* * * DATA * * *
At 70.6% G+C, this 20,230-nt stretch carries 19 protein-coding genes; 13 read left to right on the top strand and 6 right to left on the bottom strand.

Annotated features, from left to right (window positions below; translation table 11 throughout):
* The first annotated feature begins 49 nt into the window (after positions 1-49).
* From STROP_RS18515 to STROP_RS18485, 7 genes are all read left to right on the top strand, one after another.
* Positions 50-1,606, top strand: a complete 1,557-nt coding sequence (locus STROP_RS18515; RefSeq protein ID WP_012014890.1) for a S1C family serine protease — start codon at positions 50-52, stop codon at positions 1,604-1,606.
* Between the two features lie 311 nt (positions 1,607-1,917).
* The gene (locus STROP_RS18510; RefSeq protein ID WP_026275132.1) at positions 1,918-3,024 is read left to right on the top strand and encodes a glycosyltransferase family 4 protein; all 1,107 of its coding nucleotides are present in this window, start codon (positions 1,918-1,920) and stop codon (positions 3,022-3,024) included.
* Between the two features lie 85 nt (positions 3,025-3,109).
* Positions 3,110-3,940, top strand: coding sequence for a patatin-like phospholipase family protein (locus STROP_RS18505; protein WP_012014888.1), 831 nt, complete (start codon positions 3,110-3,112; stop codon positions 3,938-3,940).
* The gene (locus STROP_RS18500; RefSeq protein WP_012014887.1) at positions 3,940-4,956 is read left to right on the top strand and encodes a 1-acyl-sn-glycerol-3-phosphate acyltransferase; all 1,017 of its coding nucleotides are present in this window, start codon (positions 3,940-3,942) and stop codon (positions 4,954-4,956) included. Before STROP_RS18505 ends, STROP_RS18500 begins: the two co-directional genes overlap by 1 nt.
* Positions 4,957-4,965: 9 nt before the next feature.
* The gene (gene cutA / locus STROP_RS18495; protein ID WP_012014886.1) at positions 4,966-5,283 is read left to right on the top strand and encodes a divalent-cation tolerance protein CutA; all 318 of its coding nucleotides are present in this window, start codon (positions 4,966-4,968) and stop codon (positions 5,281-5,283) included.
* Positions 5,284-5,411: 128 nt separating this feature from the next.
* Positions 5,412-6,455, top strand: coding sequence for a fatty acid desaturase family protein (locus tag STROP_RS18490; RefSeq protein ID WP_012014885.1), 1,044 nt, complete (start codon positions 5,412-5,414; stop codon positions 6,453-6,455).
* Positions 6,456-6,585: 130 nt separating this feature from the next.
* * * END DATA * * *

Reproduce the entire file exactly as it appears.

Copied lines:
At 70.6% G+C, this 20,230-nt stretch carries 19 protein-coding genes; 13 read left to right on the top strand and 6 right to left on the bottom strand.

Annotated features, from left to right (window positions below; translation table 11 throughout):
* The first annotated feature begins 49 nt into the window (after positions 1-49).
* From STROP_RS18515 to STROP_RS18485, 7 genes are all read left to right on the top strand, one after another.
* Positions 50-1,606, top strand: a complete 1,557-nt coding sequence (locus STROP_RS18515; RefSeq protein ID WP_012014890.1) for a S1C family serine protease — start codon at positions 50-52, stop codon at positions 1,604-1,606.
* Between the two features lie 311 nt (positions 1,607-1,917).
* The gene (locus STROP_RS18510; RefSeq protein ID WP_026275132.1) at positions 1,918-3,024 is read left to right on the top strand and encodes a glycosyltransferase family 4 protein; all 1,107 of its coding nucleotides are present in this window, start codon (positions 1,918-1,920) and stop codon (positions 3,022-3,024) included.
* Between the two features lie 85 nt (positions 3,025-3,109).
* Positions 3,110-3,940, top strand: coding sequence for a patatin-like phospholipase family protein (locus STROP_RS18505; protein WP_012014888.1), 831 nt, complete (start codon positions 3,110-3,112; stop codon positions 3,938-3,940).
* The gene (locus STROP_RS18500; RefSeq protein WP_012014887.1) at positions 3,940-4,956 is read left to right on the top strand and encodes a 1-acyl-sn-glycerol-3-phosphate acyltransferase; all 1,017 of its coding nucleotides are present in this window, start codon (positions 3,940-3,942) and stop codon (positions 4,954-4,956) included. Before STROP_RS18505 ends, STROP_RS18500 begins: the two co-directional genes overlap by 1 nt.
* Positions 4,957-4,965: 9 nt before the next feature.
* The gene (gene cutA / locus STROP_RS18495; protein ID WP_012014886.1) at positions 4,966-5,283 is read left to right on the top strand and encodes a divalent-cation tolerance protein CutA; all 318 of its coding nucleotides are present in this window, start codon (positions 4,966-4,968) and stop codon (positions 5,281-5,283) included.
* Positions 5,284-5,411: 128 nt separating this feature from the next.
* Positions 5,412-6,455, top strand: coding sequence for a fatty acid desaturase family protein (locus tag STROP_RS18490; RefSeq protein ID WP_012014885.1), 1,044 nt, complete (start codon positions 5,412-5,414; stop codon positions 6,453-6,455).
* Positions 6,456-6,585: 130 nt separating this feature from the next.